'Smart' diapers: Great idea or helicopter parenting from infancy?

Diapers that alert parents to every pee coming to market this fall.

July 23, 2019, 12:57 PM

Are smart diapers a smart idea?

Pampers announced last week the upcoming release of Lumi, a system that will "track just about everything," including diaper changing needs, according to the company web site.

The "smart diapers," as they've been dubbed, also track sleep and feeding. "With our all-in-one system, you can monitor your baby’s unique patterns and see emerging routines," the company said.

With a sensor that attaches to the baby's diaper, coupled with an app and video monitoring system, parents can track baby 24-7. The Lumi system is will be availabe in the fall and Pampers has not yet released the price.

The company told "Good Morning America" the product was created by the Start Up Pampers team after "research with thousands of parents revealed three clear unmet needs." Pampers outlined those needs as: Parents want to know their baby is comfortable and safe; babies thrive in a routine, but routines are tough to establish and change often; and parents seek a deep understanding about their baby’s unique mental and physical development journey.

"While there are many tools and solutions to address some of these problems, none of the existing products on the market address all three together in a frictionless way," Pampers said in an email.

But is virtually tracking our infants' bowel movements taking helicopter parenting to the next level?

"Having cared for many babies as a pediatrician I know one thing: parents know when something is wrong with their babies," said say Dr. Edith Bracho-Sanchez, a pediatrician and a Stanford media fellow. "This goes from their babies' diaper being wet to their baby being hungry, sleepy or sick. Because of this I don't believe they need smart sensors or apps to tell them something they already know from knowing their baby, and can easily confirm by checking."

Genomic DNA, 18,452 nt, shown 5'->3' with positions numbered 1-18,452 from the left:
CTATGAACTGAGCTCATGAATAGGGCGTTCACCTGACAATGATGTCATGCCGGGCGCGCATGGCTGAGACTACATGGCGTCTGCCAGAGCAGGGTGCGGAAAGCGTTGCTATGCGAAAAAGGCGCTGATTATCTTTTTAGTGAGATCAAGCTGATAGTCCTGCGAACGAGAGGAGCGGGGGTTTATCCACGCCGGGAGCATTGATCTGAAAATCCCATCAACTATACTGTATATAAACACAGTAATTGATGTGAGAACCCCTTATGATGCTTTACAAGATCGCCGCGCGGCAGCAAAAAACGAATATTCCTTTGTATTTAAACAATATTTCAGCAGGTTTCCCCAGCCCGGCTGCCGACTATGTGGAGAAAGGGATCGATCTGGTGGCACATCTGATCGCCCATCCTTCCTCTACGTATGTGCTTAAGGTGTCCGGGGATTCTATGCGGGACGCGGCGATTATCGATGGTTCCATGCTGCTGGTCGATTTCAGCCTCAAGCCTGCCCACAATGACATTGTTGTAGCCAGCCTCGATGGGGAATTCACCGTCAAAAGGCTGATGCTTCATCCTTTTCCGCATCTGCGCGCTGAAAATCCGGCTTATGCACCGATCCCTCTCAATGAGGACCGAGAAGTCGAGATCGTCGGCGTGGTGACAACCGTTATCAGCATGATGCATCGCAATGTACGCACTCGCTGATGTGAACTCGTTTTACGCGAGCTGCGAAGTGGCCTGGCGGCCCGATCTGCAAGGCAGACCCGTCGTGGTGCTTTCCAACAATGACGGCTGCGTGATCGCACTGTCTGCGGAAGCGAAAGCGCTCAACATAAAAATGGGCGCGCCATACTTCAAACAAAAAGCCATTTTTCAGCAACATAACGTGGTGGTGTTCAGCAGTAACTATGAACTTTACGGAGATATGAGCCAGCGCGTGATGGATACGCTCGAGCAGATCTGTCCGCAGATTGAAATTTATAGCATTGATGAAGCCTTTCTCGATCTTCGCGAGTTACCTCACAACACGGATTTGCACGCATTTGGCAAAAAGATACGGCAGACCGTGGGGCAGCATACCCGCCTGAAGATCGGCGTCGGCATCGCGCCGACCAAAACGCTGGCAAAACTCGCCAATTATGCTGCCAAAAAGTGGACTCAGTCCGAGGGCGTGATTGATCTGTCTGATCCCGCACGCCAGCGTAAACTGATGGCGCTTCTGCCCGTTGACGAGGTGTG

Too much information can also lead to increased anxiety in new parents, she said.

"I'm also concerned this will give them one more thing to track and worry about and may even disrupt the little bit of precious rest they are able to get in those first few months of life," she told "GMA." "This type of tracking may specifically lead parents to worry about completely normal daily variations in their babies' patterns, and while it may help them spot things like dehydration and constipation, I assure parents these are things they will spot without the sensors and apps by knowing their baby, working with their pediatrician and learning the signs."

Infant tracking monitors have come under criticism in the past. In August 2018, "Good Morning America" reported on a study on the the Owlet Smart Sock 2 and the Baby Vida, two smartphone-integrated consumer baby monitors that purport to measure a baby's vital signs. The Owlet Smart Sock 2 performed "fairly well" in terms of pulse oximetry with some inconsistencies based on a hospital-grade monitor.

As for the Baby Vida, the device failed to accurately read heart rate and oxygen saturation. In many instances, the monitor would read that infants' heart rates were abnormally low when they were completely normal.

Bottom line? According to Bracho-Sanchez, "Save the money, trust your baby will let you know when they're wet or uncomfortable and don't underestimate your knowledge as your baby's mom or dad."

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